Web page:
September 13, 2023 – The Harvard T.H. Chan School of Public Health Alumni Association recently announced the recipients of the 2023 Alumni Awards, who were chosen by their peers through a nomination and voting process. Below are excerpts from the biographies of the winners. The awards will be presented during this year’s Alumni Weekend, which takes place September 28-30.
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ALUMNI AWARD OF MERIT
Established in 1992, the Alumni Award of Merit is the highest honor presented by the Alumni Association to an alumna/us of Harvard Chan School.
Megan Murray, MPH ’97, SD ’01
Megan Murray has dedicated her four-decade career to improving people’s lives through groundbreaking—and actionable—research.
One of the world’s leading experts on tuberculosis, she conducted studies that changed how we treat the disease, including by challenging the long-held assumption that drug-resistant TB was less transmissible and by investigating risk factors such as micronutrient deficiencies and diabetes.
After completing her medical training at Harvard Medical School, Murray earned an MPH and an SD from Harvard Chan School. She serves as a professor at both schools, and has led field studies all over the globe to better understand infectious diseases and promote the health of vulnerable populations.
Murray is always ready to lend her expertise to health emergencies as well, like when she helped evaluate the efficiency of a new rapid test to diagnose Ebola during the 2014-2016 outbreak in Western Africa.
Stephen Tollman, MPH ’88
As a medical student in South Africa under apartheid, Stephen Tollman saw first-hand the impact that state-sanctioned discrimination could have on health and human rights. This sparked a career contributing to solutions founded on health equity and social justice in his own country and sub-Saharan Africa.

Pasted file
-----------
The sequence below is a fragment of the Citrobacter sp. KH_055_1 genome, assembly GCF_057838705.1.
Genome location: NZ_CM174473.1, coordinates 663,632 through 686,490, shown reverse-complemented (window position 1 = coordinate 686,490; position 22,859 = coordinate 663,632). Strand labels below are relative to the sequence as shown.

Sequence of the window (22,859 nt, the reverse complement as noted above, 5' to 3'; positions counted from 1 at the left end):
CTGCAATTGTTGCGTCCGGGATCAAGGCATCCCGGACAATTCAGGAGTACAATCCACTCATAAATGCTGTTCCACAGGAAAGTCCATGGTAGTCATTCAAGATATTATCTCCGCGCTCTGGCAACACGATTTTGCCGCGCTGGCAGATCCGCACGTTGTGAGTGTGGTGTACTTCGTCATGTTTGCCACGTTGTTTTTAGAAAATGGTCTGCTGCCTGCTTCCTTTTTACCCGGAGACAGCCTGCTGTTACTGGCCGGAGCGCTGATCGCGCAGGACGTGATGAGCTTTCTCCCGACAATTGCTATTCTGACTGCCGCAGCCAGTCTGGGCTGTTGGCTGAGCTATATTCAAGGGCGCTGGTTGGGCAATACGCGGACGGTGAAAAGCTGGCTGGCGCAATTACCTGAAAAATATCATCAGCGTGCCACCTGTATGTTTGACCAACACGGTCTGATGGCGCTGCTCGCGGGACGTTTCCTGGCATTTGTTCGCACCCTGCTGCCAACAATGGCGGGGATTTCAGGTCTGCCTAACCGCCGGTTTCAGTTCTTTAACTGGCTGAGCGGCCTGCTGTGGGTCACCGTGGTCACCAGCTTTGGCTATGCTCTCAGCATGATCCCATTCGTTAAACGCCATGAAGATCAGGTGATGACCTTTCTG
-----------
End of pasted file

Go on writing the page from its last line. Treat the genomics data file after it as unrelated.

As a young researcher, early in the HIV/AIDS epidemic under the presidency of AIDS denialist Thabo Mbeki, Tollman learned that a robust evidence and evaluation base is critical in motivating for change that is successfully translated into programs.
In 1992 he founded Agincourt, a longitudinal R&D system that has become a world-renowned model for population-based research, bringing the best science to communities in need.
Since the 1990s, Tollman has helped strengthen South and sub-Saharan Africa’s research capacity by generating significant funds for research, training local public health leaders, and co-founding the INDEPTH Network, a research network and population-based platform.
Anita Zaidi, SM ’99
For Anita Zaidi, being first is nothing new.
Zaidi was part of the first graduating class of doctors at Aga Khan University (AKU) in her native Pakistan, receiving the school’s inaugural “Best Medical Graduate Award.” She became AKU’s first female chair of pediatrics, established South Asia’s first training program in pediatric infectious diseases as a clinical specialty, and won the first $1 million Caplow Children’s Prize to support her efforts to reduce child mortality in Rehri Goth, a poor suburb of Karachi.
These days, Zaidi is taking on a new first. In 2020, she became the first-ever president of Gender Equality at the Bill and Melinda Gates Foundation, where she leads the foundation’s work to create a gender-equal world by investing in women’s economic empowerment, leadership, and more.